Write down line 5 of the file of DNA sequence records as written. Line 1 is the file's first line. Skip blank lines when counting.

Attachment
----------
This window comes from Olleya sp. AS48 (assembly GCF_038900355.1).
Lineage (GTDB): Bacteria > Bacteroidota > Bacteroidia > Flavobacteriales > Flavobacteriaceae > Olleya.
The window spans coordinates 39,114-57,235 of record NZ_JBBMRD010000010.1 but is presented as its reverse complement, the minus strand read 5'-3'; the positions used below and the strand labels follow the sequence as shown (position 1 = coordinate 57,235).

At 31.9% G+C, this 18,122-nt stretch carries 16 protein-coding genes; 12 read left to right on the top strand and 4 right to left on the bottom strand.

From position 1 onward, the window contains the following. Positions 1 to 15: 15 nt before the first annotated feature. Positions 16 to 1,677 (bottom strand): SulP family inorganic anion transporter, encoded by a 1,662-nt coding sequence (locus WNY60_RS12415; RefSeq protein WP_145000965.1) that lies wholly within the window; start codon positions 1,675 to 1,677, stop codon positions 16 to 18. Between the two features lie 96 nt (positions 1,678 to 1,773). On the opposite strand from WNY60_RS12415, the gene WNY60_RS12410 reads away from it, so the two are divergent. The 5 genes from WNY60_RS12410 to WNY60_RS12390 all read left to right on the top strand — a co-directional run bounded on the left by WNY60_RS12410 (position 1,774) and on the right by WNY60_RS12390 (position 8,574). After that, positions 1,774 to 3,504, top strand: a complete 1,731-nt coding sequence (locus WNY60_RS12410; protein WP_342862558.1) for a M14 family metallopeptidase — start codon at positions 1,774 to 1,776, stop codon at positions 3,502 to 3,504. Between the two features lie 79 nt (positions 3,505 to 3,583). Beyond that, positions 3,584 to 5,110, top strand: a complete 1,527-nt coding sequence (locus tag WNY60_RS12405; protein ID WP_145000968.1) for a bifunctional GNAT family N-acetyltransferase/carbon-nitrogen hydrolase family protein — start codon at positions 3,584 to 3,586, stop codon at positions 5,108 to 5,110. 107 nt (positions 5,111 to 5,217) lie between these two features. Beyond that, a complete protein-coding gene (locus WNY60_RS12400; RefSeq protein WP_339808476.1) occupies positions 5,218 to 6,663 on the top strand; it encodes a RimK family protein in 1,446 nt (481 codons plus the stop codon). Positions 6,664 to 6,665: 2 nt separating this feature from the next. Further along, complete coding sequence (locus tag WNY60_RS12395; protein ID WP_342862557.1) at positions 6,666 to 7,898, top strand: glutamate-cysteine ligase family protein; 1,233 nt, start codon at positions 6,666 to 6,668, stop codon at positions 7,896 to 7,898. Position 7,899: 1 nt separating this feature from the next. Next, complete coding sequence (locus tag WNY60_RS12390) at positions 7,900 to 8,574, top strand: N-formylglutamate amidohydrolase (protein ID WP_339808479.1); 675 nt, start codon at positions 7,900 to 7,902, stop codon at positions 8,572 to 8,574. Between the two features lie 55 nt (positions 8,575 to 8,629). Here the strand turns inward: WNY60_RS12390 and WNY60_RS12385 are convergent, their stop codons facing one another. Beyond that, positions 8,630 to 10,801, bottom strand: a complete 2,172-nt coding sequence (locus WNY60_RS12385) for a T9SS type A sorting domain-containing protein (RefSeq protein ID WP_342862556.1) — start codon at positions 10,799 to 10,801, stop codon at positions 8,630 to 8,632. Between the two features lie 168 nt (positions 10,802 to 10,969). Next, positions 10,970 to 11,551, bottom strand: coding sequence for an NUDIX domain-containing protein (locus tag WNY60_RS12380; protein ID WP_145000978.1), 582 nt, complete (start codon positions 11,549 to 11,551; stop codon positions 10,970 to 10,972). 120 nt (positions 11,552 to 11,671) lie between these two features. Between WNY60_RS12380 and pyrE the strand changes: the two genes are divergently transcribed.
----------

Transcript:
From position 1 onward, the window contains the following. Positions 1 to 15: 15 nt before the first annotated feature. Positions 16 to 1,677 (bottom strand): SulP family inorganic anion transporter, encoded by a 1,662-nt coding sequence (locus WNY60_RS12415; RefSeq protein WP_145000965.1) that lies wholly within the window; start codon positions 1,675 to 1,677, stop codon positions 16 to 18. Between the two features lie 96 nt (positions 1,678 to 1,773). On the opposite strand from WNY60_RS12415, the gene WNY60_RS12410 reads away from it, so the two are divergent. The 5 genes from WNY60_RS12410 to WNY60_RS12390 all read left to right on the top strand — a co-directional run bounded on the left by WNY60_RS12410 (position 1,774) and on the right by WNY60_RS12390 (position 8,574). After that, positions 1,774 to 3,504, top strand: a complete 1,731-nt coding sequence (locus WNY60_RS12410; protein WP_342862558.1) for a M14 family metallopeptidase — start codon at positions 1,774 to 1,776, stop codon at positions 3,502 to 3,504. Between the two features lie 79 nt (positions 3,505 to 3,583). Beyond that, positions 3,584 to 5,110, top strand: a complete 1,527-nt coding sequence (locus tag WNY60_RS12405; protein ID WP_145000968.1) for a bifunctional GNAT family N-acetyltransferase/carbon-nitrogen hydrolase family protein — start codon at positions 3,584 to 3,586, stop codon at positions 5,108 to 5,110. 107 nt (positions 5,111 to 5,217) lie between these two features. Beyond that, a complete protein-coding gene (locus WNY60_RS12400; RefSeq protein WP_339808476.1) occupies positions 5,218 to 6,663 on the top strand; it encodes a RimK family protein in 1,446 nt (481 codons plus the stop codon). Positions 6,664 to 6,665: 2 nt separating this feature from the next. Further along, complete coding sequence (locus tag WNY60_RS12395; protein ID WP_342862557.1) at positions 6,666 to 7,898, top strand: glutamate-cysteine ligase family protein; 1,233 nt, start codon at positions 6,666 to 6,668, stop codon at positions 7,896 to 7,898. Position 7,899: 1 nt separating this feature from the next. Next, complete coding sequence (locus tag WNY60_RS12390) at positions 7,900 to 8,574, top strand: N-formylglutamate amidohydrolase (protein ID WP_339808479.1); 675 nt, start codon at positions 7,900 to 7,902, stop codon at positions 8,572 to 8,574. Between the two features lie 55 nt (positions 8,575 to 8,629). Here the strand turns inward: WNY60_RS12390 and WNY60_RS12385 are convergent, their stop codons facing one another. Beyond that, positions 8,630 to 10,801, bottom strand: a complete 2,172-nt coding sequence (locus WNY60_RS12385) for a T9SS type A sorting domain-containing protein (RefSeq protein ID WP_342862556.1) — start codon at positions 10,799 to 10,801, stop codon at positions 8,630 to 8,632. Between the two features lie 168 nt (positions 10,802 to 10,969). Next, positions 10,970 to 11,551, bottom strand: coding sequence for an NUDIX domain-containing protein (locus tag WNY60_RS12380; protein ID WP_145000978.1), 582 nt, complete (start codon positions 11,549 to 11,551; stop codon positions 10,970 to 10,972). 120 nt (positions 11,552 to 11,671) lie between these two features. Between WNY60_RS12380 and pyrE the strand changes: the two genes are divergently transcribed.